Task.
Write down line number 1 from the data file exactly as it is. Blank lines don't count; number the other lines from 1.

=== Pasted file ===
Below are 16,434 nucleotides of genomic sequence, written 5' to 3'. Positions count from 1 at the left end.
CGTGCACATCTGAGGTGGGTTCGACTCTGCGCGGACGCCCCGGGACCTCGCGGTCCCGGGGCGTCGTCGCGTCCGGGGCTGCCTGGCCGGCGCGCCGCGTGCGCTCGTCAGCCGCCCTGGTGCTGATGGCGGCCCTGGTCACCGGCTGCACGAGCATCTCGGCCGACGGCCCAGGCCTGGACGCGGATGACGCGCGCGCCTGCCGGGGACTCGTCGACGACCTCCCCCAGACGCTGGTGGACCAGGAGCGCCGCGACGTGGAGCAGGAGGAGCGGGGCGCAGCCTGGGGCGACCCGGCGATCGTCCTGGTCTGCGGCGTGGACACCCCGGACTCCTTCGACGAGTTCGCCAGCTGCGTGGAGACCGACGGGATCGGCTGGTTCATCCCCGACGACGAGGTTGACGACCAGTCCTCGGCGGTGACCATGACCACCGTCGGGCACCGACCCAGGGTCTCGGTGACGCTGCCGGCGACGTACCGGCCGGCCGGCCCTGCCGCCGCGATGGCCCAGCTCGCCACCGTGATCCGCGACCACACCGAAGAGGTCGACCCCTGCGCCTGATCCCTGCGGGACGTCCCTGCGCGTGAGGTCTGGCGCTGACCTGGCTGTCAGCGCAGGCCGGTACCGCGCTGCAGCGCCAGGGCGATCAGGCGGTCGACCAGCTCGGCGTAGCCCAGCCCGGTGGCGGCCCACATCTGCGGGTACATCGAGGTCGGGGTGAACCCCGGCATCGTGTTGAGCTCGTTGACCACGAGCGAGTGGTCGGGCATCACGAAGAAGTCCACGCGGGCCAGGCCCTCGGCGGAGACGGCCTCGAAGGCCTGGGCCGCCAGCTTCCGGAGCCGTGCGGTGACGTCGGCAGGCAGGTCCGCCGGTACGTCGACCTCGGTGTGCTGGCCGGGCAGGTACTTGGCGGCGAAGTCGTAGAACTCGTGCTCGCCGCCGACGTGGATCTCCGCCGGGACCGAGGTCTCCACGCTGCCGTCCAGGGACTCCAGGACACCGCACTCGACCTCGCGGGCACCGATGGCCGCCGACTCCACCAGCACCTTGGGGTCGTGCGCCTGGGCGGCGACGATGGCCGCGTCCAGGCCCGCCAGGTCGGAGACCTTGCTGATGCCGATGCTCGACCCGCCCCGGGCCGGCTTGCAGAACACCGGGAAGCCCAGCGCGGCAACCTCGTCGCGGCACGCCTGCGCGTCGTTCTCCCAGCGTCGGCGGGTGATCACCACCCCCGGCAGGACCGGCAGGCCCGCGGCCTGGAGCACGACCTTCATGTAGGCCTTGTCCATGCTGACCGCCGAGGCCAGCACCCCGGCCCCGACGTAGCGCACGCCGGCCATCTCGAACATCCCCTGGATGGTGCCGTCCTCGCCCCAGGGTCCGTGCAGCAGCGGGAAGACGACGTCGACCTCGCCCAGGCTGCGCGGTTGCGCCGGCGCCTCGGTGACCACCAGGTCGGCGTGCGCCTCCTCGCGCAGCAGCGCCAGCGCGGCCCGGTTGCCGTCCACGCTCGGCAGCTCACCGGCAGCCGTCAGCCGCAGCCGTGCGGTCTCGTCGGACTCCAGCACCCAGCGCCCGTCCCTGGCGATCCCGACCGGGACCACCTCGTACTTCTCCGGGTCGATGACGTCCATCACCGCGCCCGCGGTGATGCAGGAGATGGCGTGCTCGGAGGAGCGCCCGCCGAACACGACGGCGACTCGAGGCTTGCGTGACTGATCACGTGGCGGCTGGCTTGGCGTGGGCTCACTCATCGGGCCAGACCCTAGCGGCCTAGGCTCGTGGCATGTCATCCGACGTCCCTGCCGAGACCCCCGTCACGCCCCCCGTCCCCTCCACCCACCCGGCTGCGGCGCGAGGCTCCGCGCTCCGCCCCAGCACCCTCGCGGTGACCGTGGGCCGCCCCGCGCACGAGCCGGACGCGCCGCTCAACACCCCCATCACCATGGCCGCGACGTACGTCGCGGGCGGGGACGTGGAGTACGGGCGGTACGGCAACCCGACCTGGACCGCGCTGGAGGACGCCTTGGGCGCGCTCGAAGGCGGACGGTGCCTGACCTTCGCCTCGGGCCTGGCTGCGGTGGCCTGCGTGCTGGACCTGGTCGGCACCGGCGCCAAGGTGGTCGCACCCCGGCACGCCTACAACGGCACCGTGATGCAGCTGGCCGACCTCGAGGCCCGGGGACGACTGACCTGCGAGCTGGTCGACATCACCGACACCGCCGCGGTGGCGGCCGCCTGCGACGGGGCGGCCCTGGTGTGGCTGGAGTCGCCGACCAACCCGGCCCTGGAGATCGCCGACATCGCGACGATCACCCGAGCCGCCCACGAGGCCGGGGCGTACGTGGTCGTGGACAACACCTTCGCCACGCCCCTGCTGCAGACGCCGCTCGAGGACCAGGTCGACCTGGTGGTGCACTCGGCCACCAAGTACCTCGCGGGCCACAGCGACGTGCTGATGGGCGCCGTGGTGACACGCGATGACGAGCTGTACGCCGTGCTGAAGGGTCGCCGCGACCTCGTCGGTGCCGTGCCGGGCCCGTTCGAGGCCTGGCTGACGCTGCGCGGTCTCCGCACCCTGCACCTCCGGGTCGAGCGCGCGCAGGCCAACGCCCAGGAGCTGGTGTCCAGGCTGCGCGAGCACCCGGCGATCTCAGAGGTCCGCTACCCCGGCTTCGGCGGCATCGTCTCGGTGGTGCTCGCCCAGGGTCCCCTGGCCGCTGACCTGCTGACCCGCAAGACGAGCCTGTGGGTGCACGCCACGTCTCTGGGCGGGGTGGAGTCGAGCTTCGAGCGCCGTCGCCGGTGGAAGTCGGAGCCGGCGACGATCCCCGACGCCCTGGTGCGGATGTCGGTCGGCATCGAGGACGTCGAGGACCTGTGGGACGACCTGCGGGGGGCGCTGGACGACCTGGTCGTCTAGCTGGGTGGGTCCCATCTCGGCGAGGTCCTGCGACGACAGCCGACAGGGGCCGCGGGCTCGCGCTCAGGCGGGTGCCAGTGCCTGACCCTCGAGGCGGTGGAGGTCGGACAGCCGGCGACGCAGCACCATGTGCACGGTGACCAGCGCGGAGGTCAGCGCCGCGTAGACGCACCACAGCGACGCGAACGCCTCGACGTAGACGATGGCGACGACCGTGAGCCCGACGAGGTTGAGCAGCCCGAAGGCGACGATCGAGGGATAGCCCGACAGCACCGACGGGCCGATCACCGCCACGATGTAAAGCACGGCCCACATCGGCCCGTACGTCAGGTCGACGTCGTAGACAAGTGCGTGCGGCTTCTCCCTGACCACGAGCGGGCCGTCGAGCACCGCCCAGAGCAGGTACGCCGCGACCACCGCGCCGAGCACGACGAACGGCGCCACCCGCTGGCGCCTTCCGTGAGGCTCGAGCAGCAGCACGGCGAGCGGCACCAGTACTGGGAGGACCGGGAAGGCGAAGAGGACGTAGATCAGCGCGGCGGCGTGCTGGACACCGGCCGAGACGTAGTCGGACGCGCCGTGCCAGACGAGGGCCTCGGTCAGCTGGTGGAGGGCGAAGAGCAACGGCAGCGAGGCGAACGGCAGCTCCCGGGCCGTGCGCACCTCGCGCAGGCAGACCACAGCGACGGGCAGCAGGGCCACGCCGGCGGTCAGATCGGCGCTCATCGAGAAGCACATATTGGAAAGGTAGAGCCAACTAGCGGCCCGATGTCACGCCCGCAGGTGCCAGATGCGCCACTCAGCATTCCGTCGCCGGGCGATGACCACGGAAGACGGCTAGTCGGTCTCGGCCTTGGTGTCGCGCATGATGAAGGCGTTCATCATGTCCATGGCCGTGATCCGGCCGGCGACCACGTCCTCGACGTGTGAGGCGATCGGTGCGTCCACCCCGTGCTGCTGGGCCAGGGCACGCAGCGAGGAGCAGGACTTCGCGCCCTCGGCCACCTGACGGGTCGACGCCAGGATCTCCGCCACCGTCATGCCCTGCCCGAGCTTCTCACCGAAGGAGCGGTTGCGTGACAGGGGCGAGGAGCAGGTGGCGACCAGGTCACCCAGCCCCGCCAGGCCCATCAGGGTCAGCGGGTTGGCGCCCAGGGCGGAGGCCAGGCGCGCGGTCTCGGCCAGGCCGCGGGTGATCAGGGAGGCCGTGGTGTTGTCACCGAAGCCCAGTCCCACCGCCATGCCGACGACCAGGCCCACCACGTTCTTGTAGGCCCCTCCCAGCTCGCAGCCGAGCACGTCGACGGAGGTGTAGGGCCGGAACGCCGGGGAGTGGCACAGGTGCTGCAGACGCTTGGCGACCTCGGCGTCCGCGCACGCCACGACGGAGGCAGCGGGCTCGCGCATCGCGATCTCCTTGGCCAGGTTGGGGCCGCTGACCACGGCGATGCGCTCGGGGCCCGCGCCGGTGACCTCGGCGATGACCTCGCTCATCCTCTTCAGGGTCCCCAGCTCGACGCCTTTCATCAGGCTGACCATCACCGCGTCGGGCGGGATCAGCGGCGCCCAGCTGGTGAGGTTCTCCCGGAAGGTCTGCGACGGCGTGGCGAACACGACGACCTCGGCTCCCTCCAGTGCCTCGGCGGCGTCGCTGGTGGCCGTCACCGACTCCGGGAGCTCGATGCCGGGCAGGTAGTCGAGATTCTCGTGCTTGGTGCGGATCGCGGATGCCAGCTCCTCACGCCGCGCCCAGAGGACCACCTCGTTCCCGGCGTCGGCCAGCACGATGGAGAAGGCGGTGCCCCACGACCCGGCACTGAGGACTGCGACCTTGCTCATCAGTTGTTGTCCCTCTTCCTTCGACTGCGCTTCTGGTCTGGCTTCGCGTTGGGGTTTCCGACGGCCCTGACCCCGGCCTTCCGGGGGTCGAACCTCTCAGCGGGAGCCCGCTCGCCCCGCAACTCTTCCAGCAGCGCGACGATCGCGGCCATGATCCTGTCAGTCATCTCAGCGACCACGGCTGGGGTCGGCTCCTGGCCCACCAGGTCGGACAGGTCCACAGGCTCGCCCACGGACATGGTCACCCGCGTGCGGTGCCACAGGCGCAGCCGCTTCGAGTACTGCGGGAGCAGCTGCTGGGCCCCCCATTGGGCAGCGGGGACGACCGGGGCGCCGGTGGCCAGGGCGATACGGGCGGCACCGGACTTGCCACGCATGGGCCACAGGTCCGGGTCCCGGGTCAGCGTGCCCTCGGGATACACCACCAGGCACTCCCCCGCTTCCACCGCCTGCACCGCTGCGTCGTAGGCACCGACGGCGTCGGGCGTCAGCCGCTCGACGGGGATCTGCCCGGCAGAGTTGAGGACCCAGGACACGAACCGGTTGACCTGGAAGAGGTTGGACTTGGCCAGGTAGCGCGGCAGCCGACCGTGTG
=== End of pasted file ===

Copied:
Below are 16,434 nucleotides of genomic sequence, written 5' to 3'. Positions count from 1 at the left end.